Do supplements work? A doctor’s take on how supplements actually impact your health
Do supplements work? Though there’s no blanket answer that covers every supplement out there, there’s definitely some valuable general knowledge that everyone who is interested in taking supplements should know. Generally speaking, there are some supplements that are harmless at worst and effective at best – and there are others that are not advisable for someone to take unless they have been advised to by their physician. Finding out exactly what supplements you should be taking means having a conversation with your doctor about your medical history, current health conditions, and overall goals as well as getting blood work to find out what kind of nutritional deficiencies you may have. With that said, here are some important facts to keep in mind when it comes to supplement intake.
What the Science is Telling Us
We know that over 33% of Americans report taking a daily supplement or multivitamin, and research shows that certain supplements may have beneficial health effects. For example, calcium intake is correlated to improved bone health, while fish oil is said to support heart health and folic acid can reduce the risk of birth defects in new babies. With that said, there is no absolute answer about the efficacy of supplements as a whole. This is for a variety of reasons, most of which hinge on the fact that no two individuals are identical (and neither, for that matter, are any two supplements). Though supplements may help to support certain aspects of physical health over time, it’s illegal for supplement companies to claim that their products prevent or cure illness. However, certain supplements – like iron capsules for anemic patients or probiotics for patients who are taking antibiotics – do have a measurable, positive impact on health when taken correctly as advised by a doctor.
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Supplements vs. Diet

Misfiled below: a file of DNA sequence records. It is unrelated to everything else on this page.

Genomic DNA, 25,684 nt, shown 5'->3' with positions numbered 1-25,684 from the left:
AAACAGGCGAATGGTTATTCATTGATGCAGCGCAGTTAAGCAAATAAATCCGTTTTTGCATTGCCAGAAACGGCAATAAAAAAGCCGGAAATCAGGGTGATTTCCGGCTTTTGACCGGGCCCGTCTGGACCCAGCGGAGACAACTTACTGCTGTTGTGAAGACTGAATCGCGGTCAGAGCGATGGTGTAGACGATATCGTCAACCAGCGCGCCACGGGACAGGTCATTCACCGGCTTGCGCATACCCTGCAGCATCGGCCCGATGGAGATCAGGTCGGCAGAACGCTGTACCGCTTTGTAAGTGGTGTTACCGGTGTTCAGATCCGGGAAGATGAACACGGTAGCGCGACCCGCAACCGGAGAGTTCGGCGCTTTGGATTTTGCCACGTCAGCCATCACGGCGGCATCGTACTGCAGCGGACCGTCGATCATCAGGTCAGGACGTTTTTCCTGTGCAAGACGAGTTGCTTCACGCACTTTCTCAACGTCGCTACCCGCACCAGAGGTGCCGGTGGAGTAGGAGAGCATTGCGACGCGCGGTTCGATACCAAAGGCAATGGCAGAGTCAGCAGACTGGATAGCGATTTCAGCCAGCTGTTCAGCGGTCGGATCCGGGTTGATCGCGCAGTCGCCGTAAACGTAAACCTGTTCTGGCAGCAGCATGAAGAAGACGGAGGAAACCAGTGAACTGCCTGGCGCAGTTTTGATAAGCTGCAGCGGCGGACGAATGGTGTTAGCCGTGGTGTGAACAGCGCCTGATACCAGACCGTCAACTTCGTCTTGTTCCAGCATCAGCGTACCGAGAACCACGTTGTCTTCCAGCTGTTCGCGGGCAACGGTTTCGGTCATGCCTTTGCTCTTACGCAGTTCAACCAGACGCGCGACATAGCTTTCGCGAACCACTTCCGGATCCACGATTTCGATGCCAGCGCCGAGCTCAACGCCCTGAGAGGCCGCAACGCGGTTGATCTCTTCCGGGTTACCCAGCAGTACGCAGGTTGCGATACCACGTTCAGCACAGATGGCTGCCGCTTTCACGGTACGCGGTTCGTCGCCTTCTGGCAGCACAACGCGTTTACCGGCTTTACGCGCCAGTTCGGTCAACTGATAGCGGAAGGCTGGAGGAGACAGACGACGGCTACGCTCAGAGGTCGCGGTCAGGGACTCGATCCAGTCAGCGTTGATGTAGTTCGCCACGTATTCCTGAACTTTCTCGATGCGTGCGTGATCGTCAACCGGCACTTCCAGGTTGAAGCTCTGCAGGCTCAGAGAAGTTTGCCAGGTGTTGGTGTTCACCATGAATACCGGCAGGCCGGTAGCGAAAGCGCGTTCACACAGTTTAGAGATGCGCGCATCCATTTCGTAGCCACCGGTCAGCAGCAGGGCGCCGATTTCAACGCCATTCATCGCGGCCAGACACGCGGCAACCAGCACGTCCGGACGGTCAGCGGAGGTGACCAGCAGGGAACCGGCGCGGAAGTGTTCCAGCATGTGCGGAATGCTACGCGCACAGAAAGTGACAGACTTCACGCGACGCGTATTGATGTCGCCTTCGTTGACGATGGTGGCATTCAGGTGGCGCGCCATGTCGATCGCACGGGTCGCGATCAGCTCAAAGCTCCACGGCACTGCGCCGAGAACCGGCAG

The most important thing to remember about supplements is that even the highest-quality, most doctor-approved supplements are no replacement for a healthy and balanced diet. The majority of your body’s nutrient intake comes from the foods you consume, and that’s the way it should be. Speak to your physician or a registered dietitian about coming up with a nutritional plan that works according to your body’s unique needs. Generally speaking, cut down on the processed foods (especially those high in added sugars, oils, and trans fats); drink at least eight glasses of water every day; and get most of your calories from whole foods, including humanely sourced meats, plants, healthy fats, and complex carbohydrates (like organic whole grains). By keeping a consistently healthy diet that maximizes your intake of unprocessed foods, you’ll be setting your body up to take in as many nutrients as possible, as naturally as possible.
Can Supplements Be Dangerous?
It’s recommended that you always talk to a doctor before you start to take a new supplement, because the truth is that some supplements can have adverse effects on your health. This is especially true if you are pregnant, have any preexisting health conditions, or are on any medications. The ingredients that go into supplements can vary significantly across manufacturers, so always consult with your doctor about what brands of supplements are reliable.
The most effective step you can take to make sure that you are getting all of the nutrients you need is to eat a healthy diet consisting primarily of whole foods. On top of that, make it a point to talk to your physician about whether supplements are a good idea for you (and, if so, what brands you should stick to). Your health profile is one of a kind, and your supplement intake is most effective when it’s tailored to your unique health conditions.
Do supplements work? The short answer is that they absolutely can, and that the best way to leverage the benefits of supplements is to work with your doctor to come up with a plan based on your unique physiological needs. To learn more about nutrition and supplements, feel free to schedule a consultation with us.
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